Connie Nikas forcibly removes his developmentally disabled brother Nick from a therapy session. The two rob a New York City bank for $65,000. In the getaway car, a dye pack explodes in a money bag, causing the driver to crash. Connie and Nick flee on foot, washing the dye from their clothes in a restaurant restroom. Stopped by police, Nick panics and runs; Nick is arrested while Connie escapes. Connie attempts to secure a bail bond, but needs $10,000 more to get Nick out of jail. He convinces his girlfriend, Corey, to pay with her mother's credit cards, but her mother cancels the cards. Connie learns that Nick has been hospitalized after a fight with an inmate.
In the mall-chase scene, real police officers were hired to act in the movie to achieve authenticity. They didn't shut down the mall but filmed when the daily business was going on, so they had real reactions from real mall visitors. A few customers even attempted to block the in-pursuit police from chasing Pattinson. According to the directors: "We didn't tell anyone we were running through the mall. We had permission to shoot there, but we didn't make an announcement to everybody in the supermarket area, 'Hey, we're going to be running through, we're making a movie.' We just ran through with the idea of, 'Don't hit anybody.' So everybody that was in the mall just saw two guys run in getting chased by the police. We did it like four or five times, and when we did it again, it was a new group of people, and they saw the same thing. But they left with something: this theater of what they saw. They'd be like, 'It was the craziest thing, I was checking out, and there was a police chase in the middle of this mall!' Part of it is that we want to give stories to people that have nothing to do with the movie." See more »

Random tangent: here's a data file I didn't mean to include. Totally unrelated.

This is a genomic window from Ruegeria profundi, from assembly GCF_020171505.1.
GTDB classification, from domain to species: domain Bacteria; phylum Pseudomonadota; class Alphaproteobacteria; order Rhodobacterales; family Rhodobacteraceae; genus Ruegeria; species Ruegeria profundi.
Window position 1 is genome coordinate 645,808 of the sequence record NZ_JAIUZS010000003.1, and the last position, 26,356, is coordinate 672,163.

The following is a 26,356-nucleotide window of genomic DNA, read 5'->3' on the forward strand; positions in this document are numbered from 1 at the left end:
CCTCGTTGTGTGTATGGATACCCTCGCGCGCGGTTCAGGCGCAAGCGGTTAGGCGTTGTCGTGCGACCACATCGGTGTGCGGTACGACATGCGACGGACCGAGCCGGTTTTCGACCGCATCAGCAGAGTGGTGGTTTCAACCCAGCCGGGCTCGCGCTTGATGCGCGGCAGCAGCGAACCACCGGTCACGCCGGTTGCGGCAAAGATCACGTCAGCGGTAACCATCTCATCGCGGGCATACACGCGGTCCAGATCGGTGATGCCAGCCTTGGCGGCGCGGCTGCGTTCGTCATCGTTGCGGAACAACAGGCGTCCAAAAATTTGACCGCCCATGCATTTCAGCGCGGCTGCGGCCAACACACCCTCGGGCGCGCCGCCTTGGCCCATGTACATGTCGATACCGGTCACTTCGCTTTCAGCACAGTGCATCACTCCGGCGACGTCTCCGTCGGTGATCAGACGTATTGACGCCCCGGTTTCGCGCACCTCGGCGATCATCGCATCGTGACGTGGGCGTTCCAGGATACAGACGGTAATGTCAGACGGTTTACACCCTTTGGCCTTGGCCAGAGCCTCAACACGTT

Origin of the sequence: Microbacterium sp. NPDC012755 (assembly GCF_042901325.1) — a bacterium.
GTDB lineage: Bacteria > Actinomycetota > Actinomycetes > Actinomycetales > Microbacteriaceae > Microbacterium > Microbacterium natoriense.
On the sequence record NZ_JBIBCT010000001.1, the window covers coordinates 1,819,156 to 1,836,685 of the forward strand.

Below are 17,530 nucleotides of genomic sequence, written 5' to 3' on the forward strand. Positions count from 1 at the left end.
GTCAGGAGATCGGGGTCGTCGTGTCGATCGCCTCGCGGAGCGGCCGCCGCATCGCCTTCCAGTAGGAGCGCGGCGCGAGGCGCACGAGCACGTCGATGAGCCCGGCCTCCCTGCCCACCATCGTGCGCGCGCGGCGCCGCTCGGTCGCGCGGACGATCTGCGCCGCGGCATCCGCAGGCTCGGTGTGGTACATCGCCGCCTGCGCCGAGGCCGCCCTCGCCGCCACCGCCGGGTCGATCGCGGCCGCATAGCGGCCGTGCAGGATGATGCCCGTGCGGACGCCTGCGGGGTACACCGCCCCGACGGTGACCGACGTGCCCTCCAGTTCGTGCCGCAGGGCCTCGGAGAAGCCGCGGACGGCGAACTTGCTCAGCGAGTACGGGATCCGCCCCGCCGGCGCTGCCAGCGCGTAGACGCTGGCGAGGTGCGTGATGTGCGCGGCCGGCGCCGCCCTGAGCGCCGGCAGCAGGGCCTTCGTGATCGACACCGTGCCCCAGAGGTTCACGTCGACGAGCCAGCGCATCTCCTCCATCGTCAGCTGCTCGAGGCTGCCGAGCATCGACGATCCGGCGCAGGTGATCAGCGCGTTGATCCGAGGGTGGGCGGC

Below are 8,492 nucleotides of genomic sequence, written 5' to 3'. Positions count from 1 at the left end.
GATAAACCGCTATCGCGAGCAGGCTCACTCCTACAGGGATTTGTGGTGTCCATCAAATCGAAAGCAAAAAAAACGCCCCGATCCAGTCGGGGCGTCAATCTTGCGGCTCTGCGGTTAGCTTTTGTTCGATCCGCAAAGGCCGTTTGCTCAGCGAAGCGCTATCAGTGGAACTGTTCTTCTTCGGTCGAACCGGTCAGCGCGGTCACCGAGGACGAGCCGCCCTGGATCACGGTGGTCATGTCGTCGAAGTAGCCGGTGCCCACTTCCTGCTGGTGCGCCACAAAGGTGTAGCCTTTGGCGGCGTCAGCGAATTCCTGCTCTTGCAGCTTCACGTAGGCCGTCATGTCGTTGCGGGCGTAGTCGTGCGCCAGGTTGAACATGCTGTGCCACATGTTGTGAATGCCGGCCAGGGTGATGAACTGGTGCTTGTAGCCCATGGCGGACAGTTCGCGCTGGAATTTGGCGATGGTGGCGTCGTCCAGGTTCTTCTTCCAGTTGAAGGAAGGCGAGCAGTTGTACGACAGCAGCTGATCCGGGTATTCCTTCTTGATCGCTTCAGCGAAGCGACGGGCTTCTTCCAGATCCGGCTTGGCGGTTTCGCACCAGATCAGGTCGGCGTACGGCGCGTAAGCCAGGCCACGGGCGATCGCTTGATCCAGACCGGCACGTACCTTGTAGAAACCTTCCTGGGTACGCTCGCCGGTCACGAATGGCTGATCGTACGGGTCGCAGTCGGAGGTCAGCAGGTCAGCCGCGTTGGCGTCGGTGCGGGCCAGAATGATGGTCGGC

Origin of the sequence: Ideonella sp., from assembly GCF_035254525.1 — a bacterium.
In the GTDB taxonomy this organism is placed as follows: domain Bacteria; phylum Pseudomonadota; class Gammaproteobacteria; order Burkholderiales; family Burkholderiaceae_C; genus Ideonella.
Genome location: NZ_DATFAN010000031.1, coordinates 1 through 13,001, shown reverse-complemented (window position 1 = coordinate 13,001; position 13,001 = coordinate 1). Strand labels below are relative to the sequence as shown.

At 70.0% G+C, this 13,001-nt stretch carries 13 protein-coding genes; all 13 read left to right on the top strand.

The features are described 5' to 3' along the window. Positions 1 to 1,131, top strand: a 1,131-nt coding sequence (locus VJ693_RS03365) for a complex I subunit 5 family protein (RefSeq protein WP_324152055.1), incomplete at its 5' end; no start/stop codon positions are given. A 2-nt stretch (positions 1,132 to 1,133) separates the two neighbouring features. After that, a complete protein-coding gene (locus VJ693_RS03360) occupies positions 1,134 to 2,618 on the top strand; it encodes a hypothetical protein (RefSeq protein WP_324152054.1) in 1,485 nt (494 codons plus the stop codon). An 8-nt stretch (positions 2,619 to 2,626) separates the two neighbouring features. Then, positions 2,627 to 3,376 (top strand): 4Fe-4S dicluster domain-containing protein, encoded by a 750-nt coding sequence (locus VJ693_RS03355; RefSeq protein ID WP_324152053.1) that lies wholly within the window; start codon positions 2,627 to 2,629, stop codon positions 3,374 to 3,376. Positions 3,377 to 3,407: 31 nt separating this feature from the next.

When Connie goes to the hospital to see his brother and is walking down the hall on the 6th floor, individuals are seen in the reflection of the glass. See more »
Written and performed by Daniel Lopatin (as Oneohtrix Point Never)
Courtesy of Warp Records See more »
Intense and Enticing
Quick and to the point, Good Time exceeded my expectations. The acting, (especially Rob Pattinson's), direction by the Safdie Brothers, and soundtrack all came together to create a masterpiece. It's not a regular type of film, which might be why some people don't enjoy it. It was raw, edgy, and intense. The movie pulls you in and leaves you wondering what to do once its over. I can't wait to see what Josh and Benny Safdie will come out with next!
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